If a person's exercise of religion has been burdened in violation of this Act, that person may assert that violation as a claim or defense in a judicial proceeding and may obtain appropriate relief against a government. A party who prevails in an action to enforce this Act against a government is entitled to recover attorney's fees and costs incurred in maintaining the claim or defense.
SECTION 25. APPLICATION OF ACT; HOME RULE POWERS
(a) This Act applies to all Province States, Federal, State, County and local (including home rule unit) laws, ordinances, policies, procedures, practices, and governmental actions and their implementation, whether statutory or otherwise and whether adopted before or after the effective date of this Act.
(b) Nothing in this Act shall be construed to authorize a government to burden any religious belief.
(c) Nothing in this Act shall be construed to affect, interpret, or in any way address any of the following: (i) that portion of the First Amendment of the United States of America Republic Constitution prohibiting laws respecting the establishment of religion, (ii) Granting government funding, benefits, or exemptions, to the extent permissible under the 3 constitutional provisions described in items (i), (ii), and (iii) of this subsection, does not constitute a violation of this Act. In this subsection, "granting", used with respect to government funding, benefits, or exemptions, does not include the denial of government funding, benefits, or exemptions.
(d) The corporate authorities of a municipality or other unit of local government may enact ordinances, standards, rules, or regulations that protect the free exercise of religion in a manner or to an extent equal to or greater than the protection provided in this Act. If an ordinance, standard, rule, or regulation enacted under the authority of this Section or under the authority of a unit of local government's home rule powers prohibits, restricts, narrows, or burdens a person's exercise of religion or permits the prohibition, restriction, narrowing, or burdening of a person's exercise of religion, that ordinance, standard, rule, or regulation is void and unenforceable as to that person if it (i) is not in furtherance of a compelling governmental interest and (ii) is not the least restrictive means of furthering that governmental interest, the concurrent exercise by home rule units of powers and functions exercised and granted by the State.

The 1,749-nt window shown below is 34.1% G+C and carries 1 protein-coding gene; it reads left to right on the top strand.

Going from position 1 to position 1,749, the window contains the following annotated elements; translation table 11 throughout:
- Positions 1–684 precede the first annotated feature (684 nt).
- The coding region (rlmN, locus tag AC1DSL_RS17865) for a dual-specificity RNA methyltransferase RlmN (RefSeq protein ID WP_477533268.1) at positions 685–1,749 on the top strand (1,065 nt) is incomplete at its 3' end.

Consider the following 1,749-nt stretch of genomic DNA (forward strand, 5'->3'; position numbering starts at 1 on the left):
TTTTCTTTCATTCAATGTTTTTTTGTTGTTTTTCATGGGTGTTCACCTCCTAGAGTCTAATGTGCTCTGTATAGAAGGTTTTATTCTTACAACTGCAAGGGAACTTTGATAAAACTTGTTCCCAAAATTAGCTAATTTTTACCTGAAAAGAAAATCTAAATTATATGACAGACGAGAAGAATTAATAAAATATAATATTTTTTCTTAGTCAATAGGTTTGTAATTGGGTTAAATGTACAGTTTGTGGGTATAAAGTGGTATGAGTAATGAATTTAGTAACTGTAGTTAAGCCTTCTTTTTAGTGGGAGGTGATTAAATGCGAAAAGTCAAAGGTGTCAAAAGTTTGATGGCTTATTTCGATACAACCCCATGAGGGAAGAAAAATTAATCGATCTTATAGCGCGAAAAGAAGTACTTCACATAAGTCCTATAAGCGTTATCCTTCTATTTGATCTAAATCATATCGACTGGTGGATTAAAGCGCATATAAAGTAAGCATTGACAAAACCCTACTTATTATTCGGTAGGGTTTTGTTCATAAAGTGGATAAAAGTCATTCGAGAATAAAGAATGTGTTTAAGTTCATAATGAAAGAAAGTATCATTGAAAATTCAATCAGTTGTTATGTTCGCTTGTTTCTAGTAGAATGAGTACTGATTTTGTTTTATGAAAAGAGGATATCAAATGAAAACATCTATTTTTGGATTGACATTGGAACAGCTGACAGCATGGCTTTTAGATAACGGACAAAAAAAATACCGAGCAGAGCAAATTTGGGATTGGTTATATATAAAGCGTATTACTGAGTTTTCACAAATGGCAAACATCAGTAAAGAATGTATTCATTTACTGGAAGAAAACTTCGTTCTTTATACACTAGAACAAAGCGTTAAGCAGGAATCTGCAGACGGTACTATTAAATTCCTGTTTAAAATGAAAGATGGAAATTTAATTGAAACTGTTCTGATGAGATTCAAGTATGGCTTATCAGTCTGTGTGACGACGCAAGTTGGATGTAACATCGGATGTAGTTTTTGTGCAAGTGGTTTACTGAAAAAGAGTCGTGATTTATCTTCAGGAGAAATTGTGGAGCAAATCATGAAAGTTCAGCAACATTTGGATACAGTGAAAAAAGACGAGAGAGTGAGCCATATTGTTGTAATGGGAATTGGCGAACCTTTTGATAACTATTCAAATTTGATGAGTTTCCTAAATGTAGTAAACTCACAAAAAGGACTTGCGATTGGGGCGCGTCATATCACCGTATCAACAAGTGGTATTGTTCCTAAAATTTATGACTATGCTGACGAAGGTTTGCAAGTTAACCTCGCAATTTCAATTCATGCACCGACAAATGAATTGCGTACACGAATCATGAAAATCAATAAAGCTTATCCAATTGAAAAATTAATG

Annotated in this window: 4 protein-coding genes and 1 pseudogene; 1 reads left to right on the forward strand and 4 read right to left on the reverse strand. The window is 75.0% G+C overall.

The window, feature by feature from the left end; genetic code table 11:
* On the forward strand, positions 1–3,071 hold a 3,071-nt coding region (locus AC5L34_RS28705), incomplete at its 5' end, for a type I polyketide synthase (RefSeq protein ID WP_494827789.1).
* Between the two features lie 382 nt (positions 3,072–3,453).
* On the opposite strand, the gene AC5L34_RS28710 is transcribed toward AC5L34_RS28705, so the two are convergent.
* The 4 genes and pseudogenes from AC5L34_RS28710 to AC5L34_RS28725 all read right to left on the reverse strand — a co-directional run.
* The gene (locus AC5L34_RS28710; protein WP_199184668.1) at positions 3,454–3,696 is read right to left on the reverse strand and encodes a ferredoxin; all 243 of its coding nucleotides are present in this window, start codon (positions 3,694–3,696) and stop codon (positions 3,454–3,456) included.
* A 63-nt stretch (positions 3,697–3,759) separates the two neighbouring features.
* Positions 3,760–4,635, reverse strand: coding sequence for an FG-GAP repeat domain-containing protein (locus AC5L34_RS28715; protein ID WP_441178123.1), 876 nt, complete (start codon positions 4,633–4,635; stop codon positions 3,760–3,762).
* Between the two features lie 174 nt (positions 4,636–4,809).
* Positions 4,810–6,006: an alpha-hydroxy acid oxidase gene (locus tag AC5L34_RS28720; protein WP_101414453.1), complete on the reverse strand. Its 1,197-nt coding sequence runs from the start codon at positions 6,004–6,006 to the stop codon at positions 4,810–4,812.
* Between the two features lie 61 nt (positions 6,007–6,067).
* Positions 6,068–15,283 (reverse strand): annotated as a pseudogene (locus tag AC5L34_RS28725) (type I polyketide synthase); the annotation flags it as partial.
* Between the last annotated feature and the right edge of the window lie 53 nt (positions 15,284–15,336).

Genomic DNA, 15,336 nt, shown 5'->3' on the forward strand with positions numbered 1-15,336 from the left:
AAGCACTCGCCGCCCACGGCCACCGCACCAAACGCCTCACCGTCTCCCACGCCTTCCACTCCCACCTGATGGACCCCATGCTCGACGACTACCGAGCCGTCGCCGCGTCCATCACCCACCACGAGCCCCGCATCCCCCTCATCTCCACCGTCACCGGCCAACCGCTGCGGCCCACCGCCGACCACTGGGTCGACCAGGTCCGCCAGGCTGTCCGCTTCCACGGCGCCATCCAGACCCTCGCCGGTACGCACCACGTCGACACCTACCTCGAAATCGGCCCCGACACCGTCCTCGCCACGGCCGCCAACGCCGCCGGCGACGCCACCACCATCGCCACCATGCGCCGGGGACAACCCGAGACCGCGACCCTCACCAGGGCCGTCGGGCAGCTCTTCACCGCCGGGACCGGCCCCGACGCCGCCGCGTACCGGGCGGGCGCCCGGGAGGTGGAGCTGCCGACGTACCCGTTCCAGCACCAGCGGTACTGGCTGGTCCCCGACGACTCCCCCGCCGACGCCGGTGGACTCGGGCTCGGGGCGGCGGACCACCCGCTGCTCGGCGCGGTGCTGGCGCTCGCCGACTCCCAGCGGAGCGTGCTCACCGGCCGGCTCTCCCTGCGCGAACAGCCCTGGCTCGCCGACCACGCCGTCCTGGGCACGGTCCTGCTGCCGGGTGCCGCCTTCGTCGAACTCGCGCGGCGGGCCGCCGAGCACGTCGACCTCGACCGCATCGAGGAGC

The court, in its discretion, may allow the prevailing party, other than the United States of America Republic, a reasonable attorney’s fee as part of the costs, except that in any action brought against a judicial officer for an act or omission taken in such officer’s judicial capacity such officer shall not be held liable for any costs, including attorney’s fees, unless such action was clearly in excess of such officer’s jurisdiction.
In awarding an attorney’s fee under subsection (b) in any action or proceeding to enforce a provision of this title, the court, in its discretion, may include expert fees as part of the attorney’s fee.
ANYONE WHO VIOLATES THIS SAID ACT SHALL BE FINED $5,000- $5,000,000.